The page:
Every minister, every head of state, every business executive should seize the opportunity to adopt at least one significant water initiative as part of their development platform to demonstrate the politics of the possible.

Water can be highlighted as the universal enabler to leverage sustainable development and climate action and emphasize the fear of being left behind. In South Africa, which faces chronic water challenges, “Wa lala wa sala” applies. In English: You snooze, you lose.

While some in Big Tech and the financial sector have taken baby steps to address water scarcity, they have much to lose and big levers to pull. They face both pragmatic water risks—data centers need water for cooling—and an opportunity to apply the best in innovation and AI to inform decisions and course correction. Microsoft, for example, recently announced an ambitious global water strategy. And groups like the CEO Water Mandate are aligning global companies and NGOs with shared water conservation, replenishment and water and sanitation goals.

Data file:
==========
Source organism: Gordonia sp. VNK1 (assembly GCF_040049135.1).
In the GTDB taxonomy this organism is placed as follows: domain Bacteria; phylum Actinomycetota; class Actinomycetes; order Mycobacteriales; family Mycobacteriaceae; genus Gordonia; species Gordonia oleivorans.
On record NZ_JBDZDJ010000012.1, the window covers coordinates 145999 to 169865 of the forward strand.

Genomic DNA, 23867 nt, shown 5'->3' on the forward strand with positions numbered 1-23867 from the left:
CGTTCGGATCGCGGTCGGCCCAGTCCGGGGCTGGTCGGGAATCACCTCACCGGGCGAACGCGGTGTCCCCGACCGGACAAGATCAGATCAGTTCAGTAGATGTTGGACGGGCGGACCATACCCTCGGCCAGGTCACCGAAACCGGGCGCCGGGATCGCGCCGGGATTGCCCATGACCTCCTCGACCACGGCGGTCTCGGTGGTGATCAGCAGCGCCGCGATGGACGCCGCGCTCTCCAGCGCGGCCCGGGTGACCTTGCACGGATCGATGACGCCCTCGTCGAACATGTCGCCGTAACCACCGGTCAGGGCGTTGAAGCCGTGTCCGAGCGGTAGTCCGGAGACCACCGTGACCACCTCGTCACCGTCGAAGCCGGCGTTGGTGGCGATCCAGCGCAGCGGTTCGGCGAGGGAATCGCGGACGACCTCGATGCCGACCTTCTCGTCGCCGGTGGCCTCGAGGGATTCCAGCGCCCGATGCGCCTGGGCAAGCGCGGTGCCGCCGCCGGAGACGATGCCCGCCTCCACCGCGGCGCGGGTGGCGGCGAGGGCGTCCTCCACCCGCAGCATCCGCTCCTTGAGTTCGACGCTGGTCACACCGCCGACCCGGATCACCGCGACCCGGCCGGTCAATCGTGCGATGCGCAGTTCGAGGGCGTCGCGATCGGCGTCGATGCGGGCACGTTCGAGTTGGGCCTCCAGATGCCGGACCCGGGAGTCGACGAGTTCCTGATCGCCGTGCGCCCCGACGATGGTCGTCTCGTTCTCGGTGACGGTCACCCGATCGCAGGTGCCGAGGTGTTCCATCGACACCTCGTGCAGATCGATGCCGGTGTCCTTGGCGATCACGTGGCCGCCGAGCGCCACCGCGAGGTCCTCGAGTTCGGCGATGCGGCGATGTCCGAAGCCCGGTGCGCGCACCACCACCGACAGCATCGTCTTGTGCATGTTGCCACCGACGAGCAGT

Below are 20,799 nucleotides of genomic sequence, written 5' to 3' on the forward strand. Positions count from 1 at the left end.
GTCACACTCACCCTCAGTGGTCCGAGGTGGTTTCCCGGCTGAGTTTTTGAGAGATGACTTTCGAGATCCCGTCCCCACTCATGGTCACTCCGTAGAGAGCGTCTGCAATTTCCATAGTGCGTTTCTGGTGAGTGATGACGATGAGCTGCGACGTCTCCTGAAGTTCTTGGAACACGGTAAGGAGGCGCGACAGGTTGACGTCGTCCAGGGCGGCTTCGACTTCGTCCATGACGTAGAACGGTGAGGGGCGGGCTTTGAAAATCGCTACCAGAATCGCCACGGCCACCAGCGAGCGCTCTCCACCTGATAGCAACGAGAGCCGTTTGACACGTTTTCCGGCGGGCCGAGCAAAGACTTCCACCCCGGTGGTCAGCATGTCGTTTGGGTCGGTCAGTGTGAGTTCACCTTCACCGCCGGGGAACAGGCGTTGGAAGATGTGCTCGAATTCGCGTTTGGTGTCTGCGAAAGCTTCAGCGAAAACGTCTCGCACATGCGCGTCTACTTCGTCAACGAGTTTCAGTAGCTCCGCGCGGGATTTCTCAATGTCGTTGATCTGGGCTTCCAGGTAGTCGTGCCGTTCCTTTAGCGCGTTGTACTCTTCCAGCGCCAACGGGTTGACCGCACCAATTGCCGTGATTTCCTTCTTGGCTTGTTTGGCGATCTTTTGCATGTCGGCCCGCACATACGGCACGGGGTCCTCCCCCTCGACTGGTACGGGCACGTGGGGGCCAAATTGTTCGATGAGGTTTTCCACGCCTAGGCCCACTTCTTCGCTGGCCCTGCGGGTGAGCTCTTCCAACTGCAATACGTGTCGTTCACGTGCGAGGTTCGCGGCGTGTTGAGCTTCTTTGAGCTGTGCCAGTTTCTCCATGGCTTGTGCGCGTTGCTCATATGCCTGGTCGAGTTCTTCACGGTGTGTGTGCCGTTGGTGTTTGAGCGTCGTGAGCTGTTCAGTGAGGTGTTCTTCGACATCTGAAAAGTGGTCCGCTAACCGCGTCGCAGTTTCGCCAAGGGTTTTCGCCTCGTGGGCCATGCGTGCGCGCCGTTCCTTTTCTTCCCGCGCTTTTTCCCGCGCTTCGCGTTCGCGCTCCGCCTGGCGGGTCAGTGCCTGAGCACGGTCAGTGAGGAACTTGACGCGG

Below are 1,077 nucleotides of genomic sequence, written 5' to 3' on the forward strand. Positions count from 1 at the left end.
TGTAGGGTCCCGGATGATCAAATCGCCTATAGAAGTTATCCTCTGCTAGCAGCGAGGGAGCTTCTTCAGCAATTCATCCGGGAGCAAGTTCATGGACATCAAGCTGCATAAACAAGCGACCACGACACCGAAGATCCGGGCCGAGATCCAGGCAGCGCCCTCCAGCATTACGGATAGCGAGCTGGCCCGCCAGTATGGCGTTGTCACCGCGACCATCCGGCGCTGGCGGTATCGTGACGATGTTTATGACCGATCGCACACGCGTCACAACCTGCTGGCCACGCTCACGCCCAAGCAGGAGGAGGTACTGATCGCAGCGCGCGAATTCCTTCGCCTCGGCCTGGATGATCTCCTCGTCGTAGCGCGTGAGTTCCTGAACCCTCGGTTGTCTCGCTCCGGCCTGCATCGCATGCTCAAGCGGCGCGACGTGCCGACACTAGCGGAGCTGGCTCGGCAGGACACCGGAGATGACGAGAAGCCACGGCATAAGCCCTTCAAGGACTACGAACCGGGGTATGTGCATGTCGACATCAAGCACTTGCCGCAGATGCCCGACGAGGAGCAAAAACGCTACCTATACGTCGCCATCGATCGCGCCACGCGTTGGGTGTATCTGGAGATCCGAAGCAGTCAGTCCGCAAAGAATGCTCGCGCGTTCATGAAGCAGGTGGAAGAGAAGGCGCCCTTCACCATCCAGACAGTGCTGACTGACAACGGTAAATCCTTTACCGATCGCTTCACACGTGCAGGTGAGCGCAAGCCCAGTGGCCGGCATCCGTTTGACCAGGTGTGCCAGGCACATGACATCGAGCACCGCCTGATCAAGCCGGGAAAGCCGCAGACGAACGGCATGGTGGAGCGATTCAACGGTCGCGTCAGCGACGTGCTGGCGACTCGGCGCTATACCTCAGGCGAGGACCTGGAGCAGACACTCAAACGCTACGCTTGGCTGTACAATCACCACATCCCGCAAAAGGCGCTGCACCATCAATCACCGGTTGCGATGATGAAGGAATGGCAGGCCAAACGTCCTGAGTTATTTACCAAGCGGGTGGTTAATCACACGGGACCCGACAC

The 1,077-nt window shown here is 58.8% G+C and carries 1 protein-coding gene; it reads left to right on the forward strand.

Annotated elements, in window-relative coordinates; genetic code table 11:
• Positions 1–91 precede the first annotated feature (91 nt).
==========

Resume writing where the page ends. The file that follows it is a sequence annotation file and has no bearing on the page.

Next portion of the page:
In 2021, it is time for water advocates to turn their Achilles’ Heel into their secret weapon, reaching outside their comfort zones to engage, enlist and activate new allies. It’s time to assert water’s connective place among the pressing issues—climate, food, energy, health—facing our blue planet, which is becoming more and more thirsty by the moment.

J. Carl Ganter

J. Carl Ganter co-authored this piece. He is the founder and CEO of Vector Center, provider of AI-powered tools and processes which enable early warnings, prevention, prediction, and faster response to water-related issues. He served as vice-chairman of the World Economic Global Agenda Council on Water Security and received the Rockefeller Foundation Centennial Innovation Award. He is founder of Circle of Blue, the nonprofit news organization that reports on water.